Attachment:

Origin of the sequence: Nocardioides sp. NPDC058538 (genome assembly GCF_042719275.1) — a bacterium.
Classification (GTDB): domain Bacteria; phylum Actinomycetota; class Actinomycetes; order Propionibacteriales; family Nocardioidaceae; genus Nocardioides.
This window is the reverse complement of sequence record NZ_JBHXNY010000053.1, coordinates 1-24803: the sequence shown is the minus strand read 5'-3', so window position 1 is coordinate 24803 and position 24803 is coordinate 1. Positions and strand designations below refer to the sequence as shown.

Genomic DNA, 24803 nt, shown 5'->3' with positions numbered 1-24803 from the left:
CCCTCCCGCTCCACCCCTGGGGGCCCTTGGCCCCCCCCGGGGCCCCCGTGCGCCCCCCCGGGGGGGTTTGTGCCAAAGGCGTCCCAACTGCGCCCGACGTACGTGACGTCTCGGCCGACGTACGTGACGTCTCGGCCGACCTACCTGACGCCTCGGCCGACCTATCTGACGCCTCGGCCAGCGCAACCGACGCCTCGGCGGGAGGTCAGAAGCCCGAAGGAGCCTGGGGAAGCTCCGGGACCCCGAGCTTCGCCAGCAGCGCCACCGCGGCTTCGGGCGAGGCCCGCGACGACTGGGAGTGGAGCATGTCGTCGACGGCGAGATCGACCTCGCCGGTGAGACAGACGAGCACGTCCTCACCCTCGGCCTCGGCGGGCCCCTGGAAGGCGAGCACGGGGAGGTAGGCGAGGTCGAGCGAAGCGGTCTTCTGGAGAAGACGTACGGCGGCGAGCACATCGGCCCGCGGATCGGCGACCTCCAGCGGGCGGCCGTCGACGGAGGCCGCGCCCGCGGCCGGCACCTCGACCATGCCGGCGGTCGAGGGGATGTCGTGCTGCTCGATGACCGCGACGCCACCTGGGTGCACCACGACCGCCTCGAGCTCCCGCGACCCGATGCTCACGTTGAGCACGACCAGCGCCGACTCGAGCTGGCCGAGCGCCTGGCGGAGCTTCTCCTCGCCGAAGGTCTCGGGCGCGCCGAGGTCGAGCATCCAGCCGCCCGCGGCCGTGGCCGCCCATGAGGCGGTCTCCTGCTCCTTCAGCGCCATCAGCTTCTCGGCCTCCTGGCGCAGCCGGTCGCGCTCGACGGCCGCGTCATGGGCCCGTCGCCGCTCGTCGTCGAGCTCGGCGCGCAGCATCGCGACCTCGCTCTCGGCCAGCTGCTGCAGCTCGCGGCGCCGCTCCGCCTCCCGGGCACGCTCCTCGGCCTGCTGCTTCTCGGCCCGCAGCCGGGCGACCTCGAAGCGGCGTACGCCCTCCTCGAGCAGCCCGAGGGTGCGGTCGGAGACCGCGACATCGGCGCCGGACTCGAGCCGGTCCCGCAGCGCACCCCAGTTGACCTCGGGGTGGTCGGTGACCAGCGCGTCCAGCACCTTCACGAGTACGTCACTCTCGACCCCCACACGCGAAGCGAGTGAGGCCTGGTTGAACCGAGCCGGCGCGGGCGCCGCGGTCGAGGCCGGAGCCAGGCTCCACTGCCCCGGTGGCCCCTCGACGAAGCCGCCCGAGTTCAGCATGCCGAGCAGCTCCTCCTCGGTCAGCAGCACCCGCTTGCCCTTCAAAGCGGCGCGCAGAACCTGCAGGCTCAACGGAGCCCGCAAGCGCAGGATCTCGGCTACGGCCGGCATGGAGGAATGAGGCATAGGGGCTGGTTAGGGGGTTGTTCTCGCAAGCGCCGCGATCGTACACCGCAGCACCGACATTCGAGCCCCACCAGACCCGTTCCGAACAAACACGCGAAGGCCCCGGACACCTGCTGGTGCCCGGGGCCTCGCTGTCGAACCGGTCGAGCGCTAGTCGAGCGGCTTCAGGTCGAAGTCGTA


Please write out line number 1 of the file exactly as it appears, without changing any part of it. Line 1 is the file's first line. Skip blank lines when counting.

Origin of the sequence: Nocardioides sp. NPDC058538 (genome assembly GCF_042719275.1) — a bacterium.